Mayors and governors rule through fiats and “recommendations” these days on everything from “what is a meal” to which crowds are acceptable gatherings and which ones are not. “Thought leaders” are more capable in driving self-serving narratives than they are at diving into complex issues that prompt us to probe deeper and think more robustly. Facts and figures have lost their relevancy. So, too, has the ability to unite a Lincoln-esque “team of rivals” in a time of national crisis to foster teamwork, coalesce talents and insights, and forge a direction towards safety and homeostasis through inspired unity, laser focus, and impassioned efforts.

The loss of American statesmanship is much more than our inability to hear flowery words and memorable lines. Statesmanship is much more than the display of oratory skills that rival the best of Lincoln, Kennedy, Reagan, or Obama. In times of domestic and international crises, statesmanship often serves as the starting point of a process that generates a harvest of difficult yet courageous solutions.

Americans remember the Allies defeating the Axis Powers in World War II. Few, however, often recall the statesmanship of President Roosevelt in the build-up to America’s involvement in the war, slowly galvanizing a nation that warmed to an isolationist movement that was headed by the US Ambassador to Britain – JFK’s father, Joseph Kennedy. Without FDR’s efforts as a statesman (along with Churchill’s heroic leadership during Britain’s worst days), Axis momentum and victories in the war might not have ever been thwarted.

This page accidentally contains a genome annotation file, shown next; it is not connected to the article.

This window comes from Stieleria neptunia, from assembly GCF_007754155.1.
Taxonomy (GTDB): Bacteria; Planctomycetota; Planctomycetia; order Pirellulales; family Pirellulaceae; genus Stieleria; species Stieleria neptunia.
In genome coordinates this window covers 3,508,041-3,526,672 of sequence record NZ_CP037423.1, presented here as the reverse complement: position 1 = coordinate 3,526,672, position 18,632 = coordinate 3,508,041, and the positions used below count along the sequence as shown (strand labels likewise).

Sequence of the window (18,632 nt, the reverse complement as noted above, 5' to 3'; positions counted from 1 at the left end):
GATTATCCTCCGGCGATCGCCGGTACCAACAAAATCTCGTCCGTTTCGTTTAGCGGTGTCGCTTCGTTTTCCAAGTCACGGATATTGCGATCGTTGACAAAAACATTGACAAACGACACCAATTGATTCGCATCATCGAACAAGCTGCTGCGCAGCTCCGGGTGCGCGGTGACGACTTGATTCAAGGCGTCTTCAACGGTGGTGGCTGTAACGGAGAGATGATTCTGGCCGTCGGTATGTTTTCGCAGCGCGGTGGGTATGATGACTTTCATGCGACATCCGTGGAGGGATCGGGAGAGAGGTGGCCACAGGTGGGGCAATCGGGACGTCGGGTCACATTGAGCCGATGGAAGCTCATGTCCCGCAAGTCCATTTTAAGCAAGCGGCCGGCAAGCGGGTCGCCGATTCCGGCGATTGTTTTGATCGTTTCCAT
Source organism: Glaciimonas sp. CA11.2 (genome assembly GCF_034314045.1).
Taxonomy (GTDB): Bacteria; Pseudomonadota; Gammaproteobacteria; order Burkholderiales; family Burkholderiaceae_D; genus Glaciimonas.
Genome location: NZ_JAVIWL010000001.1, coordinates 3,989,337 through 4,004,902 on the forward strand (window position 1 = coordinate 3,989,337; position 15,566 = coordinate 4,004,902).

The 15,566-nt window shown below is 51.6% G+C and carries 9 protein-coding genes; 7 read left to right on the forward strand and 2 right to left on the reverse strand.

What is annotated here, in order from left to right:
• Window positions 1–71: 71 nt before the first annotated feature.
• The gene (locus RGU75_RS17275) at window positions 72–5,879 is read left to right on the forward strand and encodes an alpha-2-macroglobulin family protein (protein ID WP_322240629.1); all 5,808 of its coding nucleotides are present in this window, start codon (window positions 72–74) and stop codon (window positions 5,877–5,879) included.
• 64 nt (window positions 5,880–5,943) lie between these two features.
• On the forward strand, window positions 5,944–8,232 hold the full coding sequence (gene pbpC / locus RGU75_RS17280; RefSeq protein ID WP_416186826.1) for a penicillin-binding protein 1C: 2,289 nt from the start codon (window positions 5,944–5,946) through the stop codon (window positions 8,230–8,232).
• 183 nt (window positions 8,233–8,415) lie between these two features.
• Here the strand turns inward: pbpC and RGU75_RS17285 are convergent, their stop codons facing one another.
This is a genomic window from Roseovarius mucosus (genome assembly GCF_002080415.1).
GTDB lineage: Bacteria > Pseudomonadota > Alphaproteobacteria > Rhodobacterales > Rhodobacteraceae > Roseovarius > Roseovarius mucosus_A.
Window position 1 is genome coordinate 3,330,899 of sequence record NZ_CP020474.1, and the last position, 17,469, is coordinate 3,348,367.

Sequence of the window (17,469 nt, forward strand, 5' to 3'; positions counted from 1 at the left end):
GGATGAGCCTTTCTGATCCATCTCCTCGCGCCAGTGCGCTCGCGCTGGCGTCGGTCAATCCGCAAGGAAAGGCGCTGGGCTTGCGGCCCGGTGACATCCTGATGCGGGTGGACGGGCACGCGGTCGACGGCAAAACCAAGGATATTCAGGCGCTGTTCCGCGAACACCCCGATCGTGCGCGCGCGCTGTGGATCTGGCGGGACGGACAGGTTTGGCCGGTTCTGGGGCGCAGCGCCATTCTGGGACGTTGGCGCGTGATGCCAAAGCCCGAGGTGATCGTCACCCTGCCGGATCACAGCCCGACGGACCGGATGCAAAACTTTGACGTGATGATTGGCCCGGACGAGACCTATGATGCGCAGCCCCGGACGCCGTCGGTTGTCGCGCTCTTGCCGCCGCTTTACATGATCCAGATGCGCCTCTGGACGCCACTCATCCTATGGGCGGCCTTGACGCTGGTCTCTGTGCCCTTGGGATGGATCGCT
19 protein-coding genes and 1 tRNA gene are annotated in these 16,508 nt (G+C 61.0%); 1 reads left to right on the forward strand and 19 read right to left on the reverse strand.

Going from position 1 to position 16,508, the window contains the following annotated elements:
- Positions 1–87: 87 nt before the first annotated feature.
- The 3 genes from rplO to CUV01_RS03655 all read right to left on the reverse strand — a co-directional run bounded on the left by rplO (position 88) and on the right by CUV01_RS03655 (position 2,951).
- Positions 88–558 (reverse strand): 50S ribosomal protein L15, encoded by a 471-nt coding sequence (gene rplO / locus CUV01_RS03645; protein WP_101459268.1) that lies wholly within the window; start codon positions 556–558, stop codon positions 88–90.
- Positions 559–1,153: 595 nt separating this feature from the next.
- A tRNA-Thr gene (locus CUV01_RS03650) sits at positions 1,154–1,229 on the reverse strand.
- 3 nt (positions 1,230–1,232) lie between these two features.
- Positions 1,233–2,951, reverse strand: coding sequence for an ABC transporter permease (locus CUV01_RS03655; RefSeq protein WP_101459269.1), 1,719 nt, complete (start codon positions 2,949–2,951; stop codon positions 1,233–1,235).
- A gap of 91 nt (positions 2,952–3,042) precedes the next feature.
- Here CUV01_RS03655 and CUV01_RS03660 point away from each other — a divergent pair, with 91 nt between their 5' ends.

Americans remember the power of Reagan’s “Evil Empire” speech in 1983, a line-in-the-sand moment declaring the lack of moral equivalency between a democracy ever-present on the journey towards “…a more perfect Union…” and a communist state that crushed freedom in all regions where it wielded influence.  Few, however, recall that Reagan’s statesmanship denouncing the scourge of communism on the world stage stretched back before his first failed presidential campaign in 1968.

Statesmanship is not the usage of words; it is the crafting of a message. It is not a contemporary time or instance; it is a consistency of patriotic love and principle across domestic diversity. It is not the stance of a person or a position; it is the presence of a clear and uplifting vision. It is not the look at a podium or the sound of a sentence; it is the confidence one projects and inspires as well as the tone it encourages.

We can have leaders in America without having statespeople, but often the results of that dynamic are disastrous for society on a variety of fronts – with our economy as well as other aspects of our lives.